Two women took the stand wearing handcuffs and orange scrubs

In Oklahoma City:

A former Oklahoma City police officer was convicted Thursday of 18 of the 36 counts he faced, including four counts of first-degree rape, related to accusations that he victimized 13 women on his police beat in a minority, low-income neighborhood.

Daniel Holtzclaw, 29, sobbed as the verdict was read aloud. He could spend the rest of his life in prison based on the jury’s recommendations, which include a 30-year sentence on each of the first-degree rape counts. Among the other charges he was convicted of were forcible oral sodomy, sexual battery and second-degree rape.

The allegations against Holtzclaw brought new attention to the problem of sexual misconduct committed by law enforcement officers, something police chiefs have studied for years.

During a monthlong trial, jurors heard from 13 women who said Holtzclaw sexually victimized them. Most of them said Holtzclaw stopped them while out on patrol, searched them for outstanding warrants or checked to see if they were carrying drug paraphernalia, then forced himself on them.

It’s one of those jobs, like being a priest, that give you access to victims and a veneer of authority.

Surprisingly, for once, the jury believed the victims.

[D]espite the number of victims, the case presented prosecutors with several challenges.

Many of the women had arrest records or histories of drug abuse. Most hailed from the same neighborhoods in the shadow of the state Capitol. Two women took the stand wearing handcuffs and orange scrubs because they had recently been jailed on drug charges. Another woman admitted on the stand to slipping out of her motel room the night before and procuring marijuana and the hallucinogen PCP.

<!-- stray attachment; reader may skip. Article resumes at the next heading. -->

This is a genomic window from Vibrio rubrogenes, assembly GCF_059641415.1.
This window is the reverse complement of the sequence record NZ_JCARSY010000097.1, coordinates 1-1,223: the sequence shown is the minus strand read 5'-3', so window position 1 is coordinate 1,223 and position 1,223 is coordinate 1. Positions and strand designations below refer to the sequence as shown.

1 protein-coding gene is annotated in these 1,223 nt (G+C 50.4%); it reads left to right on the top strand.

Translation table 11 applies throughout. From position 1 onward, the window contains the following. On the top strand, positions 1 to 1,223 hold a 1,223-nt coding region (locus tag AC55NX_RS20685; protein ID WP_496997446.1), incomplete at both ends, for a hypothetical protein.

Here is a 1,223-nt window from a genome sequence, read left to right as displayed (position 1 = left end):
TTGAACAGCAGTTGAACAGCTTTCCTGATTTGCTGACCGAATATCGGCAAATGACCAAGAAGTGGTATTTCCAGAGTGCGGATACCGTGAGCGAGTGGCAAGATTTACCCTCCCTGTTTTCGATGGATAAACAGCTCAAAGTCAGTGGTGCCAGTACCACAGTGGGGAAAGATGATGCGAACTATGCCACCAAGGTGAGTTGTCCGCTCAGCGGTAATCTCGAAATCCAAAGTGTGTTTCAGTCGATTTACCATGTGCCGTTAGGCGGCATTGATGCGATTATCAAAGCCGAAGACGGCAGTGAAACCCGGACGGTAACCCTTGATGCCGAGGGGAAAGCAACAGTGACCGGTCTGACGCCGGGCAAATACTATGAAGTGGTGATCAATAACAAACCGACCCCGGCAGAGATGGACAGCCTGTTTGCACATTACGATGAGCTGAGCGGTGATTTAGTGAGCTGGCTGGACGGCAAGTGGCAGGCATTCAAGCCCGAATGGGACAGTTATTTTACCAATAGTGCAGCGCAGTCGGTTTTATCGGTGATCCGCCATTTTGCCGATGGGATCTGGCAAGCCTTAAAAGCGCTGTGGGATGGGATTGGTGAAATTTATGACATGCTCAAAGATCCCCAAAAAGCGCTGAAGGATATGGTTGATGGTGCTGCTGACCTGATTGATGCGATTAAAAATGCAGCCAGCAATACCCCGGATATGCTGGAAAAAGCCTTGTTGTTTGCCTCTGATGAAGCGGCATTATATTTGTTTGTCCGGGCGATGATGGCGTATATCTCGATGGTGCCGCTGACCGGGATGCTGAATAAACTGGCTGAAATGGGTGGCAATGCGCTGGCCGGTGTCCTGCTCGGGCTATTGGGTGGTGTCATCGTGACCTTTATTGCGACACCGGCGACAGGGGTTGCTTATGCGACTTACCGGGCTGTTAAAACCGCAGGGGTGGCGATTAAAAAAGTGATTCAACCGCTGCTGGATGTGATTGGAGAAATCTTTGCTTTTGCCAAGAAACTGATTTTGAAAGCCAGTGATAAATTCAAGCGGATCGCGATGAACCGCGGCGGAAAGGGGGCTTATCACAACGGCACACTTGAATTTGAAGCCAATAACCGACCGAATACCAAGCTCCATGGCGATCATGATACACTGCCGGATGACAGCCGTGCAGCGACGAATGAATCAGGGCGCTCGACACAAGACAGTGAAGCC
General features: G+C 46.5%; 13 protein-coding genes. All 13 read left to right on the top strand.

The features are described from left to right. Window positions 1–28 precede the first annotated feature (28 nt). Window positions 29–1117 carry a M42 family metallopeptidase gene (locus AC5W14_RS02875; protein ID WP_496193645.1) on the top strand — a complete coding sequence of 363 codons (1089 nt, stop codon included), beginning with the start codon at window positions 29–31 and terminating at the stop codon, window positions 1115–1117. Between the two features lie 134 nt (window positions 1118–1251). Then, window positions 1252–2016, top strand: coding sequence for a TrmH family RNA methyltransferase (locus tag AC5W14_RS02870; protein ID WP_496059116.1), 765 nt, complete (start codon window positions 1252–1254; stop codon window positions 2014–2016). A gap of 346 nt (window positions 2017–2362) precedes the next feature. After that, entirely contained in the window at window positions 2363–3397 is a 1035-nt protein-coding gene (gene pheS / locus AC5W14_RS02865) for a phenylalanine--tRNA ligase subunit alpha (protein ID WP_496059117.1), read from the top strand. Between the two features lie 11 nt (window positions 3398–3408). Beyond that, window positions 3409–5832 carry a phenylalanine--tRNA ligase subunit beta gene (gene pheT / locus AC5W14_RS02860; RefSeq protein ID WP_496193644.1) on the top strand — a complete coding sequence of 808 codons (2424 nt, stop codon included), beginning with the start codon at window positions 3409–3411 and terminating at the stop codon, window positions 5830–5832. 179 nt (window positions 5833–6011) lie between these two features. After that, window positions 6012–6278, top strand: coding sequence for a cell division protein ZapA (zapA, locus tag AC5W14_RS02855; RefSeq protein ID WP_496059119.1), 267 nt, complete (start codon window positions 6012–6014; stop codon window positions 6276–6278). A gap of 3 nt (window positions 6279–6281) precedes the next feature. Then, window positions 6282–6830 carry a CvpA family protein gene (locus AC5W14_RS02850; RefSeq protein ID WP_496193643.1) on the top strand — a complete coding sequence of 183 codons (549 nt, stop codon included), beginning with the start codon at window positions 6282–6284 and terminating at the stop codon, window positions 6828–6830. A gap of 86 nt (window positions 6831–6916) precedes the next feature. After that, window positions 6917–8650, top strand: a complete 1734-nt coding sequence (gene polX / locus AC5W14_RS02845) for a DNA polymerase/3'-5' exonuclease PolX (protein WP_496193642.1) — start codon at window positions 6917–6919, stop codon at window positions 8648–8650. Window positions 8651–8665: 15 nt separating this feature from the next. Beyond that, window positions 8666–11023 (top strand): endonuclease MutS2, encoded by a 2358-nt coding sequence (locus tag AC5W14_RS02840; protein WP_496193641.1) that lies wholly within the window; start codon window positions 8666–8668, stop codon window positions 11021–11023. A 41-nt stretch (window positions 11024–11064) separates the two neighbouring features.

Holtzclaw’s attorney, Scott Adams, made those issues a cornerstone of his defense strategy. Adams questioned several women at length about whether they were high when they allegedly encountered Holtzclaw. He also pointed out that most did not come forward until police identified them as possible victims after launching their investigation.

Ultimately, that approach did not sway the jury to dismiss the women’s stories.

All of the women are black. Holtzclaw is half-white, half-Japanese. The jury appeared to all be white, though Oklahoma court officials said they did not have race information for jurors. Some supporters of the women questioned whether the jury would fairly judge their allegations.

And yet he was convicted.


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